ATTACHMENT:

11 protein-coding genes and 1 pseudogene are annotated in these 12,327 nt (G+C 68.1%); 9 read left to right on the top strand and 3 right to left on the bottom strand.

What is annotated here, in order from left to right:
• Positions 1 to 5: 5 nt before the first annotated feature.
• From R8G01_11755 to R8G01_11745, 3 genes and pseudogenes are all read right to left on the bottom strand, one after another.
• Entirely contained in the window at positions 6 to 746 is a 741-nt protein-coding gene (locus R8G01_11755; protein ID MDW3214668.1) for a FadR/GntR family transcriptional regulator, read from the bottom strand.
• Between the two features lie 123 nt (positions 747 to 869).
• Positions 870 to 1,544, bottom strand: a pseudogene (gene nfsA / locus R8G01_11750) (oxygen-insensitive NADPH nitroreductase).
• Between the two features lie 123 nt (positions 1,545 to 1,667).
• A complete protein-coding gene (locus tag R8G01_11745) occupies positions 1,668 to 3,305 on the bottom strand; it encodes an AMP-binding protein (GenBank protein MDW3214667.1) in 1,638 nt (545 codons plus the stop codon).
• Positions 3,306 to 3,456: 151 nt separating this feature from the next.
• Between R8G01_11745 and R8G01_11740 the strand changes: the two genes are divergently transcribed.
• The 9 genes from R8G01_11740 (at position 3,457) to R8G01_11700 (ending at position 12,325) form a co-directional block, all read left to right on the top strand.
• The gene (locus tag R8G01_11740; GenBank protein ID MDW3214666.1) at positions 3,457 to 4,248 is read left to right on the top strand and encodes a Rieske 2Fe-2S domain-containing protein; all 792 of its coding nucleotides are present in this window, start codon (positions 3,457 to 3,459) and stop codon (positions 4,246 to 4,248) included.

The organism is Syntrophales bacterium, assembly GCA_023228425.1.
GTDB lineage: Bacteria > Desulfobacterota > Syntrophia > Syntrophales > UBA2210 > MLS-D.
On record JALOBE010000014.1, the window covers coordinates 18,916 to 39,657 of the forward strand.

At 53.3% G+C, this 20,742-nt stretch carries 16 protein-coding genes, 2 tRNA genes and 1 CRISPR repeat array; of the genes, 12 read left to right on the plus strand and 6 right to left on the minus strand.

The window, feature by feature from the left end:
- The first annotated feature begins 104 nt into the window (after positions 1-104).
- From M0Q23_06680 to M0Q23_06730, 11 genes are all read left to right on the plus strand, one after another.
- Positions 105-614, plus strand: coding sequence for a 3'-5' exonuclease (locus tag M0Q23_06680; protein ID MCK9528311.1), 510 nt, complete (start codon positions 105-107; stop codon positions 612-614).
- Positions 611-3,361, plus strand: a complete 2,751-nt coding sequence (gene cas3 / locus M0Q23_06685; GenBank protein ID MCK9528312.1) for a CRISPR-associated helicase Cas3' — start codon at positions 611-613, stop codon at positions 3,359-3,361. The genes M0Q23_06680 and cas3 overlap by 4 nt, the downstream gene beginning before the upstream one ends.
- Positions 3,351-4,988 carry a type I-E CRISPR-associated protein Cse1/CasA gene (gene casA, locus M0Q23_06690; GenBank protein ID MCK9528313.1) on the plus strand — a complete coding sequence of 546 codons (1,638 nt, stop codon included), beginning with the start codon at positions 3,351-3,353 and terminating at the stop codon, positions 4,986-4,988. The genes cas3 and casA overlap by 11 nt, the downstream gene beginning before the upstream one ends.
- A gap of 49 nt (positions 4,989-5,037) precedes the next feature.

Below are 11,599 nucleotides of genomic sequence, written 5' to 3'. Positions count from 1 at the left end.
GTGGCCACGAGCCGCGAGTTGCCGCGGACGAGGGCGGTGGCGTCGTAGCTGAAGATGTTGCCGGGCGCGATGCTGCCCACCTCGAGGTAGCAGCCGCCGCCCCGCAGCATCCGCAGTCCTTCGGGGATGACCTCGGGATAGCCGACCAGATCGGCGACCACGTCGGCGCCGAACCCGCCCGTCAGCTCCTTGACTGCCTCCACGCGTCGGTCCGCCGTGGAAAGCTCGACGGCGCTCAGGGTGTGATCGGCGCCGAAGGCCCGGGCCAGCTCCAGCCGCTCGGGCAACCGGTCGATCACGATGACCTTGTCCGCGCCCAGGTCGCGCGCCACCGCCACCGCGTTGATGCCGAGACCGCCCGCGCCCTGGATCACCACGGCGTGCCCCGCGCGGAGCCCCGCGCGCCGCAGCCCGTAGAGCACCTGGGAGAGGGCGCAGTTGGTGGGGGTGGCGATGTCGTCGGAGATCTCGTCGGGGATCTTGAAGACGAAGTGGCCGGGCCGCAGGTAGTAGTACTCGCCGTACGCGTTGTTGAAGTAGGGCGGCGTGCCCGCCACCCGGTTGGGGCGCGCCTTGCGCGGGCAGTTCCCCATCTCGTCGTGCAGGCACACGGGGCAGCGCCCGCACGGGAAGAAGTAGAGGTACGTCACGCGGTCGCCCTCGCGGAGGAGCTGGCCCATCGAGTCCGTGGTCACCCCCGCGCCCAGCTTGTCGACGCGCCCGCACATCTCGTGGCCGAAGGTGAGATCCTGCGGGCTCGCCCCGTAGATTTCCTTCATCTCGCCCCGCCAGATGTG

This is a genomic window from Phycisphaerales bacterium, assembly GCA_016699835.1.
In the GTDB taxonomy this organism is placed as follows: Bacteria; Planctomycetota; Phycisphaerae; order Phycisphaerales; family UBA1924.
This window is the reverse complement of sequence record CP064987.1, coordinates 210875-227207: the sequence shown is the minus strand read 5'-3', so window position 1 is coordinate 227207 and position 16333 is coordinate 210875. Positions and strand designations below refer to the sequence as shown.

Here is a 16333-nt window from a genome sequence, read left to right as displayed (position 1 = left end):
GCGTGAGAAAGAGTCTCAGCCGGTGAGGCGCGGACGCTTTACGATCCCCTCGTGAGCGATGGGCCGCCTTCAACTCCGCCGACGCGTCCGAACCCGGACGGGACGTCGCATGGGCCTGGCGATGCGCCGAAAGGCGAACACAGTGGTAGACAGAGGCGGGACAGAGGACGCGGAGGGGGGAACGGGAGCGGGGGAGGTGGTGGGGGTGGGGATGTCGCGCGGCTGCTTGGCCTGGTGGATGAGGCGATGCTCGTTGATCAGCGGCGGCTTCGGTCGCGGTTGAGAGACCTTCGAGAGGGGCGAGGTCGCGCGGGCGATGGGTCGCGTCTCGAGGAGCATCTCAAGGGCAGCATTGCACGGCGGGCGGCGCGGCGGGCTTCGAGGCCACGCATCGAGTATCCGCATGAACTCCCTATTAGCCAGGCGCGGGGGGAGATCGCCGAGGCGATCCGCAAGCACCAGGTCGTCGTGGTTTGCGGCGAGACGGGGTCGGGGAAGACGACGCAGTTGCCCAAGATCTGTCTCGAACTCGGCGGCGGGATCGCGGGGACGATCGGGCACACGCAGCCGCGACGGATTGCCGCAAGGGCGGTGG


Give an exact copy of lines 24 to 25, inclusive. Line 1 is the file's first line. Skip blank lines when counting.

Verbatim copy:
- A gap of 49 nt (positions 4,989-5,037) precedes the next feature.

Below are 11,599 nucleotides of genomic sequence, written 5' to 3'. Positions count from 1 at the left end.